American Comedians Stand-Up For Israeli Benefit

A childhood friendship has brought some of America’s top comedians to Israel in order to benefit a group assisting at-risk youth.

Ezra HaLevi,

A childhood friendship has brought some of America’s top comedians to Israel in order to benefit a group working to help at-risk children of English-speaking immigrants.

Thanking the crowd for causing the first sold-out show of the tour, Crossroads founder and director Caryn Green extolled the work that the organization does with at-risk English-speaking youth in Israel. “We seek them out, offer them a drug-free environment, help them find housing and jobs and graduate high school,” she said.

A handful of young people in the audience were helped by the program, including drug and alcohol rehabilitation.

Green introduced Avi Liberman, with whom she grew up with in Texas; she made Aliyah (immigrated to Israel) and he moved to California. Liberman warmed up the crowd with comedic observations of a lapsed Orthodox Jew on entering a Reform synagogue (“This place is NICE! I’ve been praying in a dump! Is that a Jacuzzi on the bima? It is!”) and Jewish day school sports leagues (“They really instill kids with a false sense of athletic ability – if we played gentiles, we’d get slaughtered!”)
Avi Liberman at Jerusalem's Yellow Submarine
(Photo: Jeremy Wimpfheimer)

Gary Gulman, the other Jewish entertainer of the four-member tour, humbly dismissed any notion that the comedians were somehow doing an exceptional thing by touring Israel. “What a great guy I am – I came to another country for free…I’m just sorry I didn’t pay attention during Hebrew school.”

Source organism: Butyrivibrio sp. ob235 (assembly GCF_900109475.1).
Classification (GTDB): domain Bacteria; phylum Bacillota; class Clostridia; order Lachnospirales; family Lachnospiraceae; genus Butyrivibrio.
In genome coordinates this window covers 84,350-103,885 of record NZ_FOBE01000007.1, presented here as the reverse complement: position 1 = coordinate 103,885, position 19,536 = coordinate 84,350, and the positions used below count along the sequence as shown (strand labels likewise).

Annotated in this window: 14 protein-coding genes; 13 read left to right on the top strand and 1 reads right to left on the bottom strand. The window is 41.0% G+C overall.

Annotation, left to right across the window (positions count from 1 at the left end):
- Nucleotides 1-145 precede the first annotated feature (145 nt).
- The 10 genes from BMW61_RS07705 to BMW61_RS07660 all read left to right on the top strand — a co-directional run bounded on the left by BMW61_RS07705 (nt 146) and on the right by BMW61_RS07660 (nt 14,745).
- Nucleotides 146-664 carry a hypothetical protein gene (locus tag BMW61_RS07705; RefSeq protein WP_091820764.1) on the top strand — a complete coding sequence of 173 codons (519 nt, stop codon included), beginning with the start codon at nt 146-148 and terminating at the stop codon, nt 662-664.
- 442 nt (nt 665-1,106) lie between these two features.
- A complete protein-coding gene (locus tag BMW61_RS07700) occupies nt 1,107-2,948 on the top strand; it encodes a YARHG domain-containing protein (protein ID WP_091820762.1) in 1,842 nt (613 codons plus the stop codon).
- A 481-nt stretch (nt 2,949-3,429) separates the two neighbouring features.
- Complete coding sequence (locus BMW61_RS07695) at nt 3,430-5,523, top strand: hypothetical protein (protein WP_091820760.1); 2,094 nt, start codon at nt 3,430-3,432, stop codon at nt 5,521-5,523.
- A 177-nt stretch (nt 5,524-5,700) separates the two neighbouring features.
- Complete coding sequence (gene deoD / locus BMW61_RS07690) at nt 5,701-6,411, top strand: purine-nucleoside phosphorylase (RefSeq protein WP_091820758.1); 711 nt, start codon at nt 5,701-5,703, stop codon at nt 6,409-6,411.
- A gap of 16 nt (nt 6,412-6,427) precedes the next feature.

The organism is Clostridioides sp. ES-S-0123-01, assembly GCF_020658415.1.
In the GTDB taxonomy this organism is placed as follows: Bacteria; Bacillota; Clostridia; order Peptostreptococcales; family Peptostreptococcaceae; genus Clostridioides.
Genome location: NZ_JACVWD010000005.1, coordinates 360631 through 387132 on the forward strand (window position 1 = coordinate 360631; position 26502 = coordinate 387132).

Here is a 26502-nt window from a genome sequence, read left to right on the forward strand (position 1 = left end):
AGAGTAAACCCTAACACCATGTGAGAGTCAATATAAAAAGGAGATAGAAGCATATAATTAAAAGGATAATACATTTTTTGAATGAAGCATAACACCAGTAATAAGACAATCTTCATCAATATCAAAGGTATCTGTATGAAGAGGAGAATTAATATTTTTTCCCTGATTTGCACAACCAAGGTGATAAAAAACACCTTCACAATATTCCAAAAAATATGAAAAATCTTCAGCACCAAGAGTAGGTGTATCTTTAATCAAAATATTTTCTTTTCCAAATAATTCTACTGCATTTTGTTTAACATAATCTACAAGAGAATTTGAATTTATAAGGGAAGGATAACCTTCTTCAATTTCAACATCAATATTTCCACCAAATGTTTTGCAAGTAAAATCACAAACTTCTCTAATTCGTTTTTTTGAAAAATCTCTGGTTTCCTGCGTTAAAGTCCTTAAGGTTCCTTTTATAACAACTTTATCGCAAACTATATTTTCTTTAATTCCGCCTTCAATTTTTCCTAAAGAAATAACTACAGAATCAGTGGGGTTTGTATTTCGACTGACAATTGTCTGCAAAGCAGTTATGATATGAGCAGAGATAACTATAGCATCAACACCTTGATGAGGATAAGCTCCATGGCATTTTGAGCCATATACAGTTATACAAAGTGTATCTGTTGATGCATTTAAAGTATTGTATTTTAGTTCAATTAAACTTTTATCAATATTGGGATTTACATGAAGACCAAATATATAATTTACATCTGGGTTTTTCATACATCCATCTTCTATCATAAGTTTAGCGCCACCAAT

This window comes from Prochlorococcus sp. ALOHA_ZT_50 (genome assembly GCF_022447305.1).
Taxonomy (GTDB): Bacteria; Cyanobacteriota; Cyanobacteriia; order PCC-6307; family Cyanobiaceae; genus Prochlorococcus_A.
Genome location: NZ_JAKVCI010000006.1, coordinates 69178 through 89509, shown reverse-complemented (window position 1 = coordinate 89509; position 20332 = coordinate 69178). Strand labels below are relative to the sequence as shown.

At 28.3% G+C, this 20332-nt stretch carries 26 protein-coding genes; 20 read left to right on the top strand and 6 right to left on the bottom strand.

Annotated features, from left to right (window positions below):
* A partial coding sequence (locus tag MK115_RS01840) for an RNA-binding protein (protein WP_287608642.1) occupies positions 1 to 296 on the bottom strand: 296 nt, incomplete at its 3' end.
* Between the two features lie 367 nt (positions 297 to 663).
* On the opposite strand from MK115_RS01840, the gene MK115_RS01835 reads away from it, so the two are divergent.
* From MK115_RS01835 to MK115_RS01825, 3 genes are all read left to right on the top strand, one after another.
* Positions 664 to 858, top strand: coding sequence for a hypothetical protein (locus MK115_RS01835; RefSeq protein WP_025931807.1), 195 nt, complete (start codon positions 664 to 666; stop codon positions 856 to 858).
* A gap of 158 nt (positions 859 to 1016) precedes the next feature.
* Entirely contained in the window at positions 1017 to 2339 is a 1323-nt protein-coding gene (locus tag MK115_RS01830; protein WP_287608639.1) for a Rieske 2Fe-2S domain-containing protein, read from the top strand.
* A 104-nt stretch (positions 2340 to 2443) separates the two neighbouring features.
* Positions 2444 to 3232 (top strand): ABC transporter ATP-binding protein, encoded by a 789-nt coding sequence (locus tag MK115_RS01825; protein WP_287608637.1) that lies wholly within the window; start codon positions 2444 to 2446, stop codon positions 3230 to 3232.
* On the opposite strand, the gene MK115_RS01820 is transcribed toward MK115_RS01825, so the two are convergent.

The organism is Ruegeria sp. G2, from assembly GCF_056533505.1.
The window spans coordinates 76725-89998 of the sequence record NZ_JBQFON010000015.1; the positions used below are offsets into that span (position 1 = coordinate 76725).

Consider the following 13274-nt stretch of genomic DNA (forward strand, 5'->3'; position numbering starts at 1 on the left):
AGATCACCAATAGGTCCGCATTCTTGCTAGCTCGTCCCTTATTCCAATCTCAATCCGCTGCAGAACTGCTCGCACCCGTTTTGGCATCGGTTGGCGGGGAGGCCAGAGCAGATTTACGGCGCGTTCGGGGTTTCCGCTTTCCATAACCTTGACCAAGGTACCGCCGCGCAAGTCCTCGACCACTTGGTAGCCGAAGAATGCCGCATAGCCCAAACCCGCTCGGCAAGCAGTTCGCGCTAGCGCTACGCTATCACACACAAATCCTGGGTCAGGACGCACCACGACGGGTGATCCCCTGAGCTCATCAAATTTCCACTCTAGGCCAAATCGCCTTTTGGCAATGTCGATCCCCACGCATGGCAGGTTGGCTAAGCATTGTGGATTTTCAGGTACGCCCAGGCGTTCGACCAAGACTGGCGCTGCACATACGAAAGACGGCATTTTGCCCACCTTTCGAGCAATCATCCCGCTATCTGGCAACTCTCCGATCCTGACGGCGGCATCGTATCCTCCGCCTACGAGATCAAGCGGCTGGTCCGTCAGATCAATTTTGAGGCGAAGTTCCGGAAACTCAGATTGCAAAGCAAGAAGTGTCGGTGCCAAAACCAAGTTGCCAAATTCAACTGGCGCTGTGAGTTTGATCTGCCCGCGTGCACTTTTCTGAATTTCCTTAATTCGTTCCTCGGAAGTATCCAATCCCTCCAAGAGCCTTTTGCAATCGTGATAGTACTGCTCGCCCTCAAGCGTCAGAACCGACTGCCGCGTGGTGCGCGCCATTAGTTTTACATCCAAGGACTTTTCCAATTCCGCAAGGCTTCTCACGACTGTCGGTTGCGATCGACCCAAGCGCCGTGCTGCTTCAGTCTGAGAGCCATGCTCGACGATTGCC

The two non-Jewish comedians - Dwight Slade and Craig Robinson (‘Daryl’ on ‘The Office’) couldn’t help breaking out of their comedy routines to comment on experiences they had while touring the country. “I took a Schrute to Tel Aviv,” Robinson said, confusing the word for a shared cab (sheirut) with the name of one of the lead characters on his TV show. He also talked about visiting the City of David in eastern Jerusalem.
Dwight Slade
(Photo: Jeremy Wimpfheimer)

“Of course you guys are gonna be all critical of Avi and I and prefer the non-Jewish performers,” said Gulman to the crowd. “That’s what we do.”

The packed house laughed at all four, however. The tour continues Thursday night in the Gush Etzion town of Efrat’s community center, at 8:30 PM.